“Why have you been using the tools of modern neuroscience just to study anxiety and stress and fear and depression?” Tenzin Gyatso, the 14th Dalai Lama, asked the neuroscientist in 1992. “Why can’t you use those same tools to study kindness and compassion?”
The question, which Davidson described as “a total wake-up call,” caused him to refocus his research. One of the first …
“Sit up straight and close your eyes,” the woman on the intercom said.
The room immediately went silent as the woman’s command was followed by a series of short, high-pitched “dings,” as if someone were hitting a key on a metal xylophone and letting the sound reverberate.
A trance settled over the class …
But a new study in veterans with PTSD shows the promise of mindfulness training for enhancing the ability to manage those thoughts if they come up, and not get “stuck”. Even more surprising, it actually shows the veterans’ brains changed — in ways that may help them find their own off switch for that endless loop.
The findings, published in Depression and Anxiety … Read more »
For those unsure about taking time out of their busy day to simply sit there, when they could be working out, watching Netflix, or consuming cocktails, a new study proves mindfulness isn’t wasting time. The study, in The Journal of Neuroscience‘s March 16 issue, focuses on mindfulness meditation as a cure for pain relief, similar to opioids.
The study said, “Mindfulness meditation activates multiple brain regions that …
New research from Carnegie Mellon University provides a window into the brain changes that link mindfulness meditation training with health in stressed adults. Published in Biological Psychiatry, the study shows that mindfulness meditation training, compared to relaxation training, reduces Interleukin-6, an inflammatory health biomarker, in high-stress, unemployed community adults.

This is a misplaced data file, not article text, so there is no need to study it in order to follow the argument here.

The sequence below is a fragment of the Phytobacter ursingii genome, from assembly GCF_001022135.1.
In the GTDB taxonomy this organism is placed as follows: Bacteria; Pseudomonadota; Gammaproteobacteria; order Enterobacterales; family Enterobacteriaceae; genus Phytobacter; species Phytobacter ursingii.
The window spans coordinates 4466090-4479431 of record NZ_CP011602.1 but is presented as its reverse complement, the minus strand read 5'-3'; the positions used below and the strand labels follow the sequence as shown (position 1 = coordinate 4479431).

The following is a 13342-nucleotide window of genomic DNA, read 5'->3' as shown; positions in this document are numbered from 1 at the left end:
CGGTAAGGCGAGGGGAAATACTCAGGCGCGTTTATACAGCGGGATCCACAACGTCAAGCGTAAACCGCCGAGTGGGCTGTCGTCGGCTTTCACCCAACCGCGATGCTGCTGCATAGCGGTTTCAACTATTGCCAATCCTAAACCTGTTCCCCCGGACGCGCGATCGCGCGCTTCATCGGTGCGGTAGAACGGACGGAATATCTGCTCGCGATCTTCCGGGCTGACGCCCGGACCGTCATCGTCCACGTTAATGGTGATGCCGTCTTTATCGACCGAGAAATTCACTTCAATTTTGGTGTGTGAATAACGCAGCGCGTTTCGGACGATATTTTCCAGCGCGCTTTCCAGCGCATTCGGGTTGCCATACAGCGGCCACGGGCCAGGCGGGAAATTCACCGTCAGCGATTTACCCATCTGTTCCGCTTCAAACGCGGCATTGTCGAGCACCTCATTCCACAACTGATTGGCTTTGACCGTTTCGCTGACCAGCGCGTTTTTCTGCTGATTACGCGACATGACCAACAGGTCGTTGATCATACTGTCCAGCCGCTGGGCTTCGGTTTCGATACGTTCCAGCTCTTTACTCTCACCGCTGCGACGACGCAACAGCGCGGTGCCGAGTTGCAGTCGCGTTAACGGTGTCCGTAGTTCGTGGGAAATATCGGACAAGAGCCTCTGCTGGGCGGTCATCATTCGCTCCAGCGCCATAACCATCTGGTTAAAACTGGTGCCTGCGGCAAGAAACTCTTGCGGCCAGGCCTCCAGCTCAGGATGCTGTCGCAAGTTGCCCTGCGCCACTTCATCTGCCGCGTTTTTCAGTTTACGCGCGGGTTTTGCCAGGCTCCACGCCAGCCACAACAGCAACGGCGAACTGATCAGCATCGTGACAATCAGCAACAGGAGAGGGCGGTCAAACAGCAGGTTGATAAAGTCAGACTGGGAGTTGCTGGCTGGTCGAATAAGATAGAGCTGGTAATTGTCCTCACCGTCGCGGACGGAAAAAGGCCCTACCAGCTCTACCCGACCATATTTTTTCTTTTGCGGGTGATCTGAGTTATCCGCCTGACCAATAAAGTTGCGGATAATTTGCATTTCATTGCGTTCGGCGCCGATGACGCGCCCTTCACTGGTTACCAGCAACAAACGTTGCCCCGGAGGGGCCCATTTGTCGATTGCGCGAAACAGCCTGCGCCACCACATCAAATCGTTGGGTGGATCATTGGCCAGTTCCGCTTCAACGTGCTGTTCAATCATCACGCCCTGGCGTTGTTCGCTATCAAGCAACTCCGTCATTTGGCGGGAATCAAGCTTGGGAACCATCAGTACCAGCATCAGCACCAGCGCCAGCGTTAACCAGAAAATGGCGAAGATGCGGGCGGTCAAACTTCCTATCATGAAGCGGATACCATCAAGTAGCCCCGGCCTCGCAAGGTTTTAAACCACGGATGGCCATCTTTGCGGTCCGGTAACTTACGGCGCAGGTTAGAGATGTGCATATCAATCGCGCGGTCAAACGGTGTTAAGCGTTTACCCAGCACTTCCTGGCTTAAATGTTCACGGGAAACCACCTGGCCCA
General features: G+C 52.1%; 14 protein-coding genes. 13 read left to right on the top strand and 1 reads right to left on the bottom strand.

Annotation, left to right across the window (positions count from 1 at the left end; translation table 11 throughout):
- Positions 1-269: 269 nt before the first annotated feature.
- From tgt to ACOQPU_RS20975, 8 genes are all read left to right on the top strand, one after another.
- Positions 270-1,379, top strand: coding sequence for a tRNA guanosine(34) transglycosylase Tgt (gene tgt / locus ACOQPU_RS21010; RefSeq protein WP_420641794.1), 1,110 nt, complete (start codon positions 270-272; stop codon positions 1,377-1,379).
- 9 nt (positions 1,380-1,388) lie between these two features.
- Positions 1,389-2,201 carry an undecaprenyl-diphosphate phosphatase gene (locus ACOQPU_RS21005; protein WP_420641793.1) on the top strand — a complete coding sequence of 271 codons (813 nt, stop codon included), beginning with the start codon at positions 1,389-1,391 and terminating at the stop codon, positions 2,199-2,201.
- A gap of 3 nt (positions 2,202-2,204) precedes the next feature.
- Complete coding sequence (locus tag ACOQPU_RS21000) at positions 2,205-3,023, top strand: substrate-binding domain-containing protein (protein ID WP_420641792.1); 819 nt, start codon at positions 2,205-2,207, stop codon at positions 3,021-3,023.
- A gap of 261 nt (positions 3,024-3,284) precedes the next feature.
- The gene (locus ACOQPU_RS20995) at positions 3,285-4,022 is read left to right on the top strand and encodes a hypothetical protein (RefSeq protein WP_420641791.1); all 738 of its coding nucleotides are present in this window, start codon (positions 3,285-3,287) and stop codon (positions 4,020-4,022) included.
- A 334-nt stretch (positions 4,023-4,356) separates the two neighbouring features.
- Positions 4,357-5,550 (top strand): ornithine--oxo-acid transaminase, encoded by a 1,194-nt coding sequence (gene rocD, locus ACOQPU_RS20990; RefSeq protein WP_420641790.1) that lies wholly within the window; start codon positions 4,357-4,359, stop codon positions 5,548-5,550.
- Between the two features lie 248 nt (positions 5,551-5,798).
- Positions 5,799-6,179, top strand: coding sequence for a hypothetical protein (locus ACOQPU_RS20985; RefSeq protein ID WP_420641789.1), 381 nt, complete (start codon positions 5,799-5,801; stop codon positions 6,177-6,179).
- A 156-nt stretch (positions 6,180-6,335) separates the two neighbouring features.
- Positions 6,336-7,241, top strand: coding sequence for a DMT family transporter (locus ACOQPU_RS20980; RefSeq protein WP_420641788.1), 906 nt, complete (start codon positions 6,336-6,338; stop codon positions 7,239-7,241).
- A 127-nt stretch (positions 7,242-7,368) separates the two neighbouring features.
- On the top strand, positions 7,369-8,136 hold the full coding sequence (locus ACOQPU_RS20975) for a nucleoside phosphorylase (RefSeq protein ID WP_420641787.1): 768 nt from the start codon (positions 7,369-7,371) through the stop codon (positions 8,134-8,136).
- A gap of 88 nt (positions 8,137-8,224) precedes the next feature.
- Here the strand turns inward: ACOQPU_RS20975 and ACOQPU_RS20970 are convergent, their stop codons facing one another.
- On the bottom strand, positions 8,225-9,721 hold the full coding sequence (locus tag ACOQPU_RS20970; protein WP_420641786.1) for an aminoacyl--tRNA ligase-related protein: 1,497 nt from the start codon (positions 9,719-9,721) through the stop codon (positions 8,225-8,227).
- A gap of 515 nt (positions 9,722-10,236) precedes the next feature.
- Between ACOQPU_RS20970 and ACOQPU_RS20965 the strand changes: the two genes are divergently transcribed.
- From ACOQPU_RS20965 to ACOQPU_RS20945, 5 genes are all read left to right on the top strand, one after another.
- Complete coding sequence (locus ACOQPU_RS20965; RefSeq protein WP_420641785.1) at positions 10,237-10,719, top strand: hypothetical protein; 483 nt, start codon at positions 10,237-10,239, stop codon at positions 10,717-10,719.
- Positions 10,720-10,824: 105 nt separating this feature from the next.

The biological health-related benefits occur because mindfulness meditation training fundamentally alters … Read more »
Scientists believe that your brain has a built-in “negativity bias.” In other words, as we evolved over millions of years, dodging sticks and chasing carrots, it was a lot more important to notice, react to, and remember sticks than it was for carrots.
That’s because – in the tough environments in which our ancestors lived – if they missed out on a carrot, they usually had a shot at another one later on. But if they failed to avoid a stick – a predator, a natural hazard, or aggression from others of their species – WHAM, no more chances to pass on their genes.
The negativity bias shows up in lots of ways. For example, … Read more »
Mindfulness is endorsed by the American Heart Association (AHA) as a preventive therapy for cardiovascular disease and they also recommend mindfulness as a strategy for overeating.
However, for physicians and patients to fully unlock …
Long-lasting weight loss is difficult; this may be because it requires changes in how the brain functions in addition to changes in diet and exercise. The authors of the study, from Vanderbilt University, say identifying children at risk for obesity early on and using mindfulness approaches to control eating may be one … Read more »
In addition to being even-minded in the midst of life’s challenges, many meditators describe having experiences that might be called mystical–and not just in the state of meditation but also after their session of meditation has ended. Some individuals say that their …